Animal Bites

A bite from an infected animal is the most common way rabies is spread. It can also spread when infected saliva comes into contact with a scratch, open wound or your mouth, nose or eyes.

Rabies is a potentially fatal viral disease that attacks the nervous system of warm-blooded animals, including humans.

Symptoms of rabies

Symptoms of rabies in animals may include:

  • A change in behaviour
    • More quiet or depressed
    • Unusually friendly when normally timid
    • More aggressive toward people, animals, objects, or even its own body
  • Loss of appetite, or difficulty eating or drinking
  • Barking or meowing differently
  • Excessive drool
  • Biting the site of the wound where it was exposed to rabies
  • Overreacting to touch, sound or light
  • Staggering or falling
  • Becoming partially or completely unable to move
How to prevent bites and scratches 
  • Don't touch sick or injured animals
  • Don't approach or touch wild or unfamiliar animals, even if they seem friendly
  • Don't feed wild or stray animals
  • Keep bats out of your home
  • Know where your pet is at all times when outdoors
  • Keep pets away from wild animals or other unfamiliar pets
  • Keep animals on a leash, especially when walking on trails
  • Keep pets indoors at night and don't feed them outside where food can attract wildlife
What to do if you are bitten or scratched by an animal
  • Obtain the animal owner's contact information so that Public Health can follow up with the owner
  • Immediately wash the area thoroughly with soap and water to reduce the chance of infection
  • Call your family doctor, urgent care facility, or hospital emergency department
  • Report the bite or scratch to Public Health at 519-575-4400, or report online by filling out and submitting the Animal Bite Reporting Form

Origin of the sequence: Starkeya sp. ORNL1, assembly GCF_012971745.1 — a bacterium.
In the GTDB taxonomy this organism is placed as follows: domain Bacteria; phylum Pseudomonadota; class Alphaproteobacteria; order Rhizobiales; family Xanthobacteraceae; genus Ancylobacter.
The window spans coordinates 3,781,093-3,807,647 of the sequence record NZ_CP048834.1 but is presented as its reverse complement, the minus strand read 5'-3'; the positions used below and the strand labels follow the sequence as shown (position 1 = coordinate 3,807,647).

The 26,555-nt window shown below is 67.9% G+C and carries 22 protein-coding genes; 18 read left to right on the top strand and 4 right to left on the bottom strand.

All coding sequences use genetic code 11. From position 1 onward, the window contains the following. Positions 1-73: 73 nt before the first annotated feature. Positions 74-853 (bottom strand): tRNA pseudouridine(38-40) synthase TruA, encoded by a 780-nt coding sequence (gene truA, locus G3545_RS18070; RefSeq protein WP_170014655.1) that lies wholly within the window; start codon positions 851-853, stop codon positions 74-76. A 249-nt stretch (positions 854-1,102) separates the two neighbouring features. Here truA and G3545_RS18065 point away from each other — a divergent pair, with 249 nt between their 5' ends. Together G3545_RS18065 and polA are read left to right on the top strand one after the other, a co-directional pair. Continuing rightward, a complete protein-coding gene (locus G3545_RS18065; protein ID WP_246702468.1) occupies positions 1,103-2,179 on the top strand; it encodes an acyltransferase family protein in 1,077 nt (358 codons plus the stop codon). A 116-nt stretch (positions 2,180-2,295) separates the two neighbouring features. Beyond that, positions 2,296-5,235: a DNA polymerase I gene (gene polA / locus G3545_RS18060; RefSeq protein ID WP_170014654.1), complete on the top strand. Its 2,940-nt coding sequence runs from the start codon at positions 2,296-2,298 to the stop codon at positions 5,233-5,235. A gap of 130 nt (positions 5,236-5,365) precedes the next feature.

People at higher risk for rabies
  • Travellers - Speak with your doctor about pre-travel vaccination if you will be travelling to a country where rabies is a concern
  • People working closely with animals (e.g. veterinarians, animal control officers)
  • Spelunkers
Public Health's role in rabies investigations

When notified of a biting incident, Public Health Inspectors investigate to determine if there is a risk of rabies exposure.

  • If the animal involved can be located, the Public Health inspector will place the animal under observation in the animal owner’s home for at least 10 days to ensure it doesn’t show any signs of rabies. During the confinement period, the animal must:
    • not have contact with people and other animals, except for the usual household residents
    • be kept on a leash and under direct control at all times when taken out for a walk
    • not receive any vaccinations until after the confinement period has ended
    • not under ANY circumstances be released from your care or destroyed (except for humane purposes as determined by a Veterinarian)
  • If the animal involved cannot be found OR if the animal involved is a wild animal: The Public Health Inspector will work with the person who was bitten, and their physician, to ensure proper post-exposure care. This may include rabies vaccination for protection from the rabies virus.
  • If the animal involved has died: The Public Health Inspector will request that the animal undergo testing for the rabies virus. 
Information for animal owners

How to protect your pet(s) from Rabies

All dogs and cats three months of age and older must be vaccinated against rabies as required by the Rabies Immunization Regulation. Click here for a list of rabies vaccine clinics in Ontario.

  • Keep your pet away from wild animals that may carry rabies, such as raccoons, foxes and skunks
  • Supervise your pets and don’t leave them unattended outdoors
  • If your livestock will come in contact with people other than the usual caregivers (i.e petting zoos, pony rides), they must be vaccinated. Livestock includes animals such as: horses, cows, bull, steer, calf, sheep

If your pet bites/scratches someone...

  • Provide your name and contact information to the person bitten/scratched
  • A Public Health Inspector will contact you to gather information on your pet and discuss the next steps

Rabies Fact Sheet for Pet Owners

Additional resources 
The Ministry of Natural Resources and Forestry control program is looking for samples, specifically, dead wildlife that were sick or acting strangely that have had no human or domestic animal exposure. Please note that the head and brain must be intact for it to be testable. Please call the Wildlife Health Information Line at 1-888-574-6656 or email

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